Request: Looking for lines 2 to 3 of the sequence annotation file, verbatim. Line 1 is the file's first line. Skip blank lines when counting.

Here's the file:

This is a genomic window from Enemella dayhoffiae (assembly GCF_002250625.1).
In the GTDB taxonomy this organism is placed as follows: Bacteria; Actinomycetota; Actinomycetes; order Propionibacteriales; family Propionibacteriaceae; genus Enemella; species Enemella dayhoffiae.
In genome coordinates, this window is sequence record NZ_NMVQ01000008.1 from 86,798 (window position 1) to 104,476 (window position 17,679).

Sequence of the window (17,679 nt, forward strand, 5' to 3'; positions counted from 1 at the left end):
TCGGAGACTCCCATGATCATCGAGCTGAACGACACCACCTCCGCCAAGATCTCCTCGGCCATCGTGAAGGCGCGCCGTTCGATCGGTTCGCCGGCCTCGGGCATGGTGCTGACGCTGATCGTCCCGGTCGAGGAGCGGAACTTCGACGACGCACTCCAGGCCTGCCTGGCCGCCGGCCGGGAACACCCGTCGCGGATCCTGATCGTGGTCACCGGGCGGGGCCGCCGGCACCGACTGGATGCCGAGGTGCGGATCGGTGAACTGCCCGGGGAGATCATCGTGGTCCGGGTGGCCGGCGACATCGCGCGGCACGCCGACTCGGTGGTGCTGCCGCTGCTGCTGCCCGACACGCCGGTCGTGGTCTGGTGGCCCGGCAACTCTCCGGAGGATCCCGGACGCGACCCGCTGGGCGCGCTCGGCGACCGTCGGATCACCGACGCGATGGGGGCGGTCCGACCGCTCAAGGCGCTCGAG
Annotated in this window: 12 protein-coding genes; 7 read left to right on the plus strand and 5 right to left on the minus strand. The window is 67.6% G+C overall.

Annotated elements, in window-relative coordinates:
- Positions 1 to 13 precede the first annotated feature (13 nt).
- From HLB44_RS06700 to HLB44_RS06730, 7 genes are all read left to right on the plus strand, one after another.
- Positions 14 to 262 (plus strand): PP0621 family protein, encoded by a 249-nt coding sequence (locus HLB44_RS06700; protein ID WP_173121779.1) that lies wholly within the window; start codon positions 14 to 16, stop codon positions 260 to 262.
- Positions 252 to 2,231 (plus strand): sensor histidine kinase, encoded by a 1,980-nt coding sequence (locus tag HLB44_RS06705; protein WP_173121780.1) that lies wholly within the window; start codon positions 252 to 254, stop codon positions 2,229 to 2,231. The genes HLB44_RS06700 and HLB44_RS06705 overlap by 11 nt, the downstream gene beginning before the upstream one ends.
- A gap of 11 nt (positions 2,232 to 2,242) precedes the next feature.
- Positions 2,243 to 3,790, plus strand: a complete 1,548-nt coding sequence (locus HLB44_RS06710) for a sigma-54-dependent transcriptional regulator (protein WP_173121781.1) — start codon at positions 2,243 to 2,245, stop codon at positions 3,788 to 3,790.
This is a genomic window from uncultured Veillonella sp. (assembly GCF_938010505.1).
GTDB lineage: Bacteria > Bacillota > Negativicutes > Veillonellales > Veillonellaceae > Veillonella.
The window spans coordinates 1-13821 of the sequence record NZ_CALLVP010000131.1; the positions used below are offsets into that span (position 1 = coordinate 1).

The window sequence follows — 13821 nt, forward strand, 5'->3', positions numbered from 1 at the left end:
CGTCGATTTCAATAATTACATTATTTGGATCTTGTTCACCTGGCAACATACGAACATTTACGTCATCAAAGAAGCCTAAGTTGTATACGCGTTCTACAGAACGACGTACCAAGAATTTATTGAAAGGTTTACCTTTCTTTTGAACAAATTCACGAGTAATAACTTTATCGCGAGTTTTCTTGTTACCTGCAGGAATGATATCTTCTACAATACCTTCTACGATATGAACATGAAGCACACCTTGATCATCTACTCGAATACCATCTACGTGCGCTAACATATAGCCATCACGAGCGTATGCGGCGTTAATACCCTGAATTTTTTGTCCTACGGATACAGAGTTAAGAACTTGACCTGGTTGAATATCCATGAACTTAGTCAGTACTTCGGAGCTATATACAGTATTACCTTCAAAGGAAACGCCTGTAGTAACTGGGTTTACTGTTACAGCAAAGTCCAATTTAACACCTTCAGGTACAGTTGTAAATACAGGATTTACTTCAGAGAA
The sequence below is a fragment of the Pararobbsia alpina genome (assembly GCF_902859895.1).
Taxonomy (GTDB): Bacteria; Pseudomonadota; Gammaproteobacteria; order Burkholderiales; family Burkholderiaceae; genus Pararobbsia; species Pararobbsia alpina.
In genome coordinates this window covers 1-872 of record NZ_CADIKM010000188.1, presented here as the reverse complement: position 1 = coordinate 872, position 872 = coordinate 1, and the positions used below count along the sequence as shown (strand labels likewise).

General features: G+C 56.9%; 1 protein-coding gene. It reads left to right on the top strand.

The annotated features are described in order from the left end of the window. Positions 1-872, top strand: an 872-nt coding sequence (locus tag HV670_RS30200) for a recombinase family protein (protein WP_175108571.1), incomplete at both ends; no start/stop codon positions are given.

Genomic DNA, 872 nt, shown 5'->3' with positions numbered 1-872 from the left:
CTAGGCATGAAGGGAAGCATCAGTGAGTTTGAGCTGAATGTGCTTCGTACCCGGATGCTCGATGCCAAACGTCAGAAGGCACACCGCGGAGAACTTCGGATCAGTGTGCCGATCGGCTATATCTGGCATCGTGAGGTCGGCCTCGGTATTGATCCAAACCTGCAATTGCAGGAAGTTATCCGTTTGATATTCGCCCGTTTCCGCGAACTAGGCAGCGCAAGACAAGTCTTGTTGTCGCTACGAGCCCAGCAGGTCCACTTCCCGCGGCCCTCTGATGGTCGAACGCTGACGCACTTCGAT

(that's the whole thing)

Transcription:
In the GTDB taxonomy this organism is placed as follows: Bacteria; Actinomycetota; Actinomycetes; order Propionibacteriales; family Propionibacteriaceae; genus Enemella; species Enemella dayhoffiae.
In genome coordinates, this window is sequence record NZ_NMVQ01000008.1 from 86,798 (window position 1) to 104,476 (window position 17,679).